Wednesday, 16 June 1999
Dáil Éireann Debate
Mr. Finucane: Giro Ireland Ltd. announced on 11 May that it intended to close its bicycle helmet assembly facility located in Newcastlewest on 16 July. The reason given by its American owners was worldwide manufacturing consolidation and restructuring. A total of 33 employees will lose their jobs and six will be retained in the customer service area. I recall being critical in the early 1990s of the lack of overseas industrial development in Newcastlewest. I have no doubt that due to my efforts at the time the IDA attracted Giro Ltd. and it commenced assembly operations in 1991.
The Minister of State may also recall that following the closure in 1995 of Neodata, an American company located in Newcastlewest, there was a consequential loss of jobs. The town is expanding and there is concern about the lack of overseas industrial development in the area. The last overseas industry to locate there was Giro Ltd. I read the IDA document and it stated that it was committed to spending 50 per cent of Objective One funding on greenfield projects. However, Limerick did not receive Objective One status. To what degree is the Minister committed to establishing further overseas companies in Newcastlewest?
Currently, there are extensive road works  between Limerick city and Adare, with the city being bypassed. There will not be a difficulty with regard to the infrastructure in the area. Newcastlewest is the county capital and the ideal location for further industrial development. It is a matter of urgency that the IDA and Shannon Development provide new industry for the town and its surrounding area. I hope in his response the Minister of State will reassure me that there is determination to find an attractive industry to replace the company which is closing down.
Minister of State at the Department of Enterprise, Trade and Employment (Mr. T. Kitt): I share the Deputy's concern and disappointment over the recent decision by Giro Ireland Ltd. to close its plant in Newcastlewest. It is a manufacturer of bicycle helmets and a wholly owned subsidiary of Bell Sports Inc., an American company located in San José, California.
The facility in Newcastlewest was established in 1991 to serve the needs of the European marketplace. On 16 July 1999, Giro Ireland Ltd. will close its bicycle helmet assembly facility with the loss of 35 permanent jobs. Its customer services office, as the Deputy said, will remain in the Newcastlewest area and employ approximately five people. The closure of the Irish plant is part of a worldwide manufacturing consolidation and restructuring programme.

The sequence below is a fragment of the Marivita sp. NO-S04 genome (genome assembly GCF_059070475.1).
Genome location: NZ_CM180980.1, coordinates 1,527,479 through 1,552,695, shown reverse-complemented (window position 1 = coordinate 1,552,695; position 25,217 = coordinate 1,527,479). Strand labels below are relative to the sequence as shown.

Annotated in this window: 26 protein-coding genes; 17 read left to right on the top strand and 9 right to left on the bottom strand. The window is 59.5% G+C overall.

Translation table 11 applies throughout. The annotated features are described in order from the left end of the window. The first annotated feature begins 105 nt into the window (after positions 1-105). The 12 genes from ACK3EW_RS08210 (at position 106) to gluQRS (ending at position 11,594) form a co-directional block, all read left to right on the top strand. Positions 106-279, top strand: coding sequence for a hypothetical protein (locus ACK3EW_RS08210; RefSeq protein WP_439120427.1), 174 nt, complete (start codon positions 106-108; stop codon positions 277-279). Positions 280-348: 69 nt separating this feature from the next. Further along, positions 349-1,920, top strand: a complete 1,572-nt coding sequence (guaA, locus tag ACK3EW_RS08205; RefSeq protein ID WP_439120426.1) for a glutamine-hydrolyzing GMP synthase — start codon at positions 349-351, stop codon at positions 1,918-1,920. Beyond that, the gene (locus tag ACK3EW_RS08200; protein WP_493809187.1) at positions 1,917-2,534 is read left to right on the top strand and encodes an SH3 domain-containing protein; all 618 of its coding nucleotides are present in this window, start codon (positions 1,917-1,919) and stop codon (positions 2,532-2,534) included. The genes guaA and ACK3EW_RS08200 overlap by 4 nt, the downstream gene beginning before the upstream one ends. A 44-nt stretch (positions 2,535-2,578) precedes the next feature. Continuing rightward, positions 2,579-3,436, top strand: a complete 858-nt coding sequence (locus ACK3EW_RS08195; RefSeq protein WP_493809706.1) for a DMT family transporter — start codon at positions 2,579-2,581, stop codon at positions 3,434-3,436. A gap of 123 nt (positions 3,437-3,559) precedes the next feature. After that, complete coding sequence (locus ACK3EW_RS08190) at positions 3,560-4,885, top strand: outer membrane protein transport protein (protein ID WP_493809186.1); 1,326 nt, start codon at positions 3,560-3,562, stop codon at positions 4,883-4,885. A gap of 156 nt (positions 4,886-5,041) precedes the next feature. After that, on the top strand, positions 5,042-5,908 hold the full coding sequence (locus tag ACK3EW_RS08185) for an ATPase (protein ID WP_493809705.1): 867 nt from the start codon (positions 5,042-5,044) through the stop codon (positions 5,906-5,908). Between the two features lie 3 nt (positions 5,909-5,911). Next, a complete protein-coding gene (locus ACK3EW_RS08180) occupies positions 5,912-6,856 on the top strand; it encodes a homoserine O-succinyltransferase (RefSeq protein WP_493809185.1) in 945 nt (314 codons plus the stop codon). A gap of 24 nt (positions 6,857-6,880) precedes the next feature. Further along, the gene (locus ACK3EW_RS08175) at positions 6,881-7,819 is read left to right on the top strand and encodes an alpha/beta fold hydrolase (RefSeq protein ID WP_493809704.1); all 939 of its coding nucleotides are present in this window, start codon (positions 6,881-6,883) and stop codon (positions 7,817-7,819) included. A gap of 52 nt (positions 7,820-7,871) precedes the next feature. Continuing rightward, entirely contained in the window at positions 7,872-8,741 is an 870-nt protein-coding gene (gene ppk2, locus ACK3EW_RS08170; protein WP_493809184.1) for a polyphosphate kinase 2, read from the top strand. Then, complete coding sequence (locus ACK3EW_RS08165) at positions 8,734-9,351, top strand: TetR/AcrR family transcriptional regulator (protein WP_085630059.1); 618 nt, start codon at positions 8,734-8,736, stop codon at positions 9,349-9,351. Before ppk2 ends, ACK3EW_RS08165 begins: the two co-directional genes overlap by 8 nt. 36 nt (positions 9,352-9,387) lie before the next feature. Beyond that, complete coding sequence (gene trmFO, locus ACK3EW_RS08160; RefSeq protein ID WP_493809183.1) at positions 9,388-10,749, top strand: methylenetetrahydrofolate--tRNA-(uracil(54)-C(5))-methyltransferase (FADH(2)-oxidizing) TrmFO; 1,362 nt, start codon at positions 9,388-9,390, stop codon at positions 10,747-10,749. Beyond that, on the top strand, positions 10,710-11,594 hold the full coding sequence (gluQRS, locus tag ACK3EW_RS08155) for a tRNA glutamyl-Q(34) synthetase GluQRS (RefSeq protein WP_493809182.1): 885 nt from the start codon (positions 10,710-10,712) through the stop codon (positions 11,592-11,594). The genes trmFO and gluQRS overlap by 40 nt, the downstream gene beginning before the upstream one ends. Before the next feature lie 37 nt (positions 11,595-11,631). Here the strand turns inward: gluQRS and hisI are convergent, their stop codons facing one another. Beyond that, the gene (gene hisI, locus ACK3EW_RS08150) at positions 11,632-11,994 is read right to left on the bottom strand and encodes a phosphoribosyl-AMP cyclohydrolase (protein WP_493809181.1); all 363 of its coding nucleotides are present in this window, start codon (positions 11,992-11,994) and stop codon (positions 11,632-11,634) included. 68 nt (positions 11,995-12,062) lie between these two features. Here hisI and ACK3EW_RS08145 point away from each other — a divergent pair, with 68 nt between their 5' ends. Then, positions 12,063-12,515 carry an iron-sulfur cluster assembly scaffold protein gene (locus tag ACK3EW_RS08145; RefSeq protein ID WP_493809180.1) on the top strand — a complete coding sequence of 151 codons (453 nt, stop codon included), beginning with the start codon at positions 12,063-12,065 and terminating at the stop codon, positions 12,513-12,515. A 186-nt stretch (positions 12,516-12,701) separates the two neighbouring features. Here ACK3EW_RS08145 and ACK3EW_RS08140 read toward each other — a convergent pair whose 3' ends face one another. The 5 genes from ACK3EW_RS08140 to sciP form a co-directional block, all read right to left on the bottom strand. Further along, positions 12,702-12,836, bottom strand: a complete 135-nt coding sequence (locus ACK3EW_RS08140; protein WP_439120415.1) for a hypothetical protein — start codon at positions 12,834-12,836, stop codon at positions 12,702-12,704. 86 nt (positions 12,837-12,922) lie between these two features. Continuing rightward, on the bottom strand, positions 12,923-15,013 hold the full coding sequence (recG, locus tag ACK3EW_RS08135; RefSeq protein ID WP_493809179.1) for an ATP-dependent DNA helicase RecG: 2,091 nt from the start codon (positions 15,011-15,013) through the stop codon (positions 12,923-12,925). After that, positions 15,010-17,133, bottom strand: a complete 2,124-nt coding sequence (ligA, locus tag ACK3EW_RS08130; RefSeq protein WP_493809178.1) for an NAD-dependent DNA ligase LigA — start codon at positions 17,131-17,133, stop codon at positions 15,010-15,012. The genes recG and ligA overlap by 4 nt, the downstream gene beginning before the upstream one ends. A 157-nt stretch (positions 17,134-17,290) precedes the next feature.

Its parent company, Bell Sports Inc., has adopted a global strategy of outsourcing its product lines in order to focus on research and design and sales and marketing to respond to the increasing competitive cost pressures of the marketplace. As part of this strategy 105 manufacturing jobs were lost at the company's plant in Santa Cruz in recent months and the closure of its plant in Canada was recently announced with the loss of 120 jobs. Bell Sports Inc. is outsourcing its products from companies it does no own in lower cost locations, for example, China.
I am informed that the company will provide severance packages and an outplacement consultancy service for its employees, which will give advice on the transition to other employment and interview skills. FÁS will also assist the workers through its programmes to seek employment in the many developing and expanding companies in the wider Limerick area. While the recent job loss announcement in the Newcastlewest plant is clearly a major blow to the workforce affected, overall employment prospects remain very positive in the Limerick region.
Fortunately, the region has both shared in and contributed to economic growth in Ireland and has seen tremendous development across a range of sectors and activities. Manufacturing employment in the region has increased by more than 30 per cent since 1993. The area has a quality infrastructure and its proximity to Shannon Airport and the University of Limerick is a strong attraction for overseas investment.
The Plassey Technology Park, Raheen Indus trial Estate and the Shannon Free Zone are the chosen locations for a growing number of high technology companies. Moreover, it is expected that the strong level of recruitment by existing companies in the Limerick area will continue due to the high level of industrial grant approvals in recent years. For example, last year Dell Computer announced a major expansion of its Limerick operation which will bring total employment at its facilities to almost 6,000 by 2002.
In addition, in 1998, in nearby Abbeyfeale, Component Inter Technologies, CIT, Ireland Limited announced a £2 million expansion which has led to more than 40 additional jobs. Abbeyfeale is the location of one of the region's largest employers, Kostal Ireland Ltd, which employs more than 1,000 people in the manufacture of automotive components. We also announced in November 1998, that HADCO Corporation, USA, was to establish an operation at the National Technological Park, Limerick. The company has initially established its customer and engineering services centre, with 70 jobs, and plans, in a phase II development, to establish a manufacturing facility, which will account for up to 80 new jobs.
These latest job opportunities for the Limerick region will add to the substantial numbers of new jobs provided by other Limerick-based companies such as PKS Systems, Martin Dawes and Fullerton, which continue to build up their employment in the Limerick area. I assure the Deputy that both Shannon Development and the IDA are committed to ensuring that these advances continue.
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